MAP - The Making of Eric Blair's Irish Lullaby. A Cartography of a Heritage.
Updated: Nov 15
Irishman extraordinaire and bass virtuoso Paul Bushnell accepted to compose a tune from an old Irish Lullaby, The Gartan's Mother Lullaby, initially written by Seosamh Mac Cathmhaoil. Gabriela Martinez, a Mexican singer who dabbles exquisitely at Flamenco, interprets it with vocal nuances that will take your breath away. Siolo Thompson, a magnificent visual artist, shared photography of Irish Towers. The result is a video entitled ©Eric's Lullaby: Trail of Tears.
Soon, I'll tell the story of how this work in collaboration with Paul, Gabi and Siolo came to fruition amidst the pandemic. It was sheer synergy, inspiring, and revitalizing energy. It was a labor of love.
Trail of Tears is a video inspired in a scene from my work in progress - Sunshower [Lluvia con Sol]. Here is the entire playlist and featured links and videos.
Excerpt from ©Sunshower [Lluvia con Sol]
Chapter Four: The Sorceress' Gift
– a [n eternal] work in progress –
Eric came into his apartment with a still dripping umbrella. He placed it in a receptacle by the entrance where he would drop everything, and from where his hiking gear dangled—a cluttered, open locker while the rest of the flat was sophisticated, tidy, minimalistic, and with sober, elegant Autumn’s nuances.
“Alas! ‘Tis raining stair rods but the rain is glossing everything! And I come home, and
the sun is inside. Lucky me!!”
Brook mocked: “Sugar Daddy’s home! Would you like a Martini Mr. Bond. Shaken not
Eric laughed. He walked over to Brook who was sitting on a tall chair. He kissed them on their mouth.
“Hey, lass! I swung by Sullivan Street Bakery to bring some tasty pastries for us to enjoy
at breakfast before you head to NYU tomorrow. I’ve got your favorite! The Uovo Brioche with soft cooked Eggs. With the Vegan Prosciutto di Parma on the roll that you like so much. We’ll warm it up tomorrow?” His mouth watered so he swallowed hard.
“Gracias amor. Yummy! How was your afternoon.”
“Too slow. Wanted to come home to you.” Eric pointed at Brook. He winked at them. Brook put together their fingers shaping a heart.
Eric ran his fingers down his hair, nervously. He hooked hair strands behind his ears. He glanced at Brook’s laptop opened with cropped images from Cassandra’s photograph. Many sheets spread over the sturdy tall dinner table with sketches of faces and bodies of girls, some closeups or full-bodied in black & white, except for the red Jordans painted with a red Sharpie, and the gray denim baseball cap, filled with smoothed pencil lead. The inscription on the cap read, however blurred: A Little Tupac & Little Deepak in gray and purple.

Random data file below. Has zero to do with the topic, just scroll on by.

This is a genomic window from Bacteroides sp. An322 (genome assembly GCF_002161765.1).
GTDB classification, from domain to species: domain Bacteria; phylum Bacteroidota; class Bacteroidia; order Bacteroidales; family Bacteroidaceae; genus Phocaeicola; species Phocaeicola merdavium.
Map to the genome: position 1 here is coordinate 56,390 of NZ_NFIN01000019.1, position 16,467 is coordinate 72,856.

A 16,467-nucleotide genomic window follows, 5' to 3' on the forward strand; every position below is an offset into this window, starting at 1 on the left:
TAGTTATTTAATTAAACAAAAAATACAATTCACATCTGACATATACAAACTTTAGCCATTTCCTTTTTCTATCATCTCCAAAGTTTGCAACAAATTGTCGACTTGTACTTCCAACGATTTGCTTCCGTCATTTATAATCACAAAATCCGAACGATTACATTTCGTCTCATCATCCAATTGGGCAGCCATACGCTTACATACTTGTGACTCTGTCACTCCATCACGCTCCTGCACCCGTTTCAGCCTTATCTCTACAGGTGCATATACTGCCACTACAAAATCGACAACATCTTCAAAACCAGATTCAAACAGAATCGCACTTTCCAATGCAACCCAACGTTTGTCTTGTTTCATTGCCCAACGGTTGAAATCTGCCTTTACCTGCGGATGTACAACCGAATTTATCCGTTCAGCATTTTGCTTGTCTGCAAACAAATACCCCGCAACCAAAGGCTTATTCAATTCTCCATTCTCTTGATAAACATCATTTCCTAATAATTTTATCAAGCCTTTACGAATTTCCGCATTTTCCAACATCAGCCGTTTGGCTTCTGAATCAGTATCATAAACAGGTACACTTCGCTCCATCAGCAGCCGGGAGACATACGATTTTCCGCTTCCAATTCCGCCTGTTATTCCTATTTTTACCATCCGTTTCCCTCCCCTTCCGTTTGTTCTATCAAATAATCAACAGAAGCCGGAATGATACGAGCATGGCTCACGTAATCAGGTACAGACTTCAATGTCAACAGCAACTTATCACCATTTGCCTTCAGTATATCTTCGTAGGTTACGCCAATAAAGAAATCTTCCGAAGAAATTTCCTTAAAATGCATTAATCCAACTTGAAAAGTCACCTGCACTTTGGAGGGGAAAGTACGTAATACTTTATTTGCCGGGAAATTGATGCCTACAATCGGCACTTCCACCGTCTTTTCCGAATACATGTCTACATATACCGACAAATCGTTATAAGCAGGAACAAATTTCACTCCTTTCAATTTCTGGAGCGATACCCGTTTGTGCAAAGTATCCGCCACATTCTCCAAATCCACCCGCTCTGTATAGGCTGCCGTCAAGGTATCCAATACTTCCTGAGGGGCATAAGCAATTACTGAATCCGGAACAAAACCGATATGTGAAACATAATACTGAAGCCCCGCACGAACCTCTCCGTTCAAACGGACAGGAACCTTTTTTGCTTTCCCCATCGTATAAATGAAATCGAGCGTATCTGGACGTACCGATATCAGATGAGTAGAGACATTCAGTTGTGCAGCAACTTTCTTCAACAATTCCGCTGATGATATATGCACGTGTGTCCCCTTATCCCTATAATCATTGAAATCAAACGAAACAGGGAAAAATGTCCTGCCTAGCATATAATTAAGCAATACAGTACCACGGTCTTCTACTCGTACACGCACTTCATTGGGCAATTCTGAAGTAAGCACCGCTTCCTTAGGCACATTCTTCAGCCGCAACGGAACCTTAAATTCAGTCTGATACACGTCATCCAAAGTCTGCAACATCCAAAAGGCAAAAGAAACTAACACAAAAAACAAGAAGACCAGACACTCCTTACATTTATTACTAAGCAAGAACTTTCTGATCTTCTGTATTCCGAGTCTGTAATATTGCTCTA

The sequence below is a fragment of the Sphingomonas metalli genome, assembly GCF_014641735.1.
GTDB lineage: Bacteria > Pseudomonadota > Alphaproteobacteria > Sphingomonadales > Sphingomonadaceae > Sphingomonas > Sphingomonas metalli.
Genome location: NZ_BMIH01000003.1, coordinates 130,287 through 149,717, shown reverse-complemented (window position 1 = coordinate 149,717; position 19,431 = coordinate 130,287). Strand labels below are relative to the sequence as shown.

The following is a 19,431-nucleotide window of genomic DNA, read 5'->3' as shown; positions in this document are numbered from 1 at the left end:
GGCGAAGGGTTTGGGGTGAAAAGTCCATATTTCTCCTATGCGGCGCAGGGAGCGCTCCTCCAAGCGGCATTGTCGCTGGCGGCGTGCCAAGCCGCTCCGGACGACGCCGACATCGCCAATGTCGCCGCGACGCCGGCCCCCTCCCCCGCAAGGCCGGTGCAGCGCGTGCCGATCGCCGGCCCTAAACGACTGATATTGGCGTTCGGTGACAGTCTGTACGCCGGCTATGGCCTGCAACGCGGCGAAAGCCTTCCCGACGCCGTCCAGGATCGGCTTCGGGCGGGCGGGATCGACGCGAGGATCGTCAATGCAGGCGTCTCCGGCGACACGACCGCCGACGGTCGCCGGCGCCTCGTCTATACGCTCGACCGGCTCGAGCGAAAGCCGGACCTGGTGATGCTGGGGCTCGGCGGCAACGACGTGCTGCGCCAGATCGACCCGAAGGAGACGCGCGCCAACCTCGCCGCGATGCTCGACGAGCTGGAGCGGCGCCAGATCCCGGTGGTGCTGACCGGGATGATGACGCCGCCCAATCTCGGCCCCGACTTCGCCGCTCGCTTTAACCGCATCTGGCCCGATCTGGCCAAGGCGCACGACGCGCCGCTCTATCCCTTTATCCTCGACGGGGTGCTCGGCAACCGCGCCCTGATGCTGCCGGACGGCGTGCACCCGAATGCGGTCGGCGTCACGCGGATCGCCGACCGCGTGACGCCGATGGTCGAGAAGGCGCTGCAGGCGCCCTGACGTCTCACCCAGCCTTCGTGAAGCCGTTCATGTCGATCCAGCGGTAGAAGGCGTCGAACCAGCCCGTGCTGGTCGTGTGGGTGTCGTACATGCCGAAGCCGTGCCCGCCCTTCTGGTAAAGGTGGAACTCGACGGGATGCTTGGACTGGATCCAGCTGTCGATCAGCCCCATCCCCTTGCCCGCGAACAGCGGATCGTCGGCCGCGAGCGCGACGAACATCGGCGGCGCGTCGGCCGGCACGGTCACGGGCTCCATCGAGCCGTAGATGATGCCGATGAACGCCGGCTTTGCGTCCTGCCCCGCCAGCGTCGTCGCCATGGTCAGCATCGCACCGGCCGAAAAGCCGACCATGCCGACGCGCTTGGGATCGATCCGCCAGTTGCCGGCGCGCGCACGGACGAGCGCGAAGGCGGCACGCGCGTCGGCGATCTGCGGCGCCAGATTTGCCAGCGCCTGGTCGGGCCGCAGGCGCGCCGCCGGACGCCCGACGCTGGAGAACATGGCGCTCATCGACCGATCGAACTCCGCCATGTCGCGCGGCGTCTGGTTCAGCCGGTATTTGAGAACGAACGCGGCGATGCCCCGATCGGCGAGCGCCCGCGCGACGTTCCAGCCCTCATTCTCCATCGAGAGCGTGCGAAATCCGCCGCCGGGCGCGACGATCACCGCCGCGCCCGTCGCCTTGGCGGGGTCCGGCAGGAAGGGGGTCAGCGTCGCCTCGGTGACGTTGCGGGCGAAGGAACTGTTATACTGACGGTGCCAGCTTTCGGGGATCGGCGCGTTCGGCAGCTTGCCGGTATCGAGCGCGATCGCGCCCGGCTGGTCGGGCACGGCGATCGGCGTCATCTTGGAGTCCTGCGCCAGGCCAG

“Brook! Beautiful, fine, and precise drawings!”
“It’s been a while since I last illustrated anything! I’d just doodled in class, but ever since I received the box, I've been sketching. Katie and Romeo gifted me a pocket sketchbook for my birthday. Crazy coincidence. I love this one because of the loose leaves. It was a graduation gift from my high school friends. Pero, I gotta thank Sister Agnes for my renewed inspiration. I’ve drawn a lot lately! I’m using Cassandra’s pencils!”
“I’ll Find a Way” by Rachael Yamagata’s Happenstance played low from Brook’s laptop.
“Christ! B! You’re the gift. And the inspiration came from Cassandra, not from that wretched Agnes!!”
“Who do you think could be my mother.” asked Brook, looking up to Eric who mesmerized, kept bringing the pages up close to his nose.
“Uhm Brook, I dunno, and these crops are from the girls in the picture. What ‘bout the boys? This one has lips as full as…”
Brook broke down in tears—their body was a Salvador Dali’s melted clock. They dropped on the floor like autumn leaves with their skinny legs folded to their side.
“Brook, Brook, wait!!” screamed Eric. He lowered himself down. His arms hinged to the side of the tall table, peaking to where Brook had landed. Brook was wailing. Eric pushed the heavy stool aside, which fell backward onto the wooden floor with a loud thump. He crawled under the table toward Brook. He put his legs around Brook’s folded legs, and his arms around their waist.
“My love! Cry all you want. I meant no harm. What did I say to make you break like this Brook! Damnit!”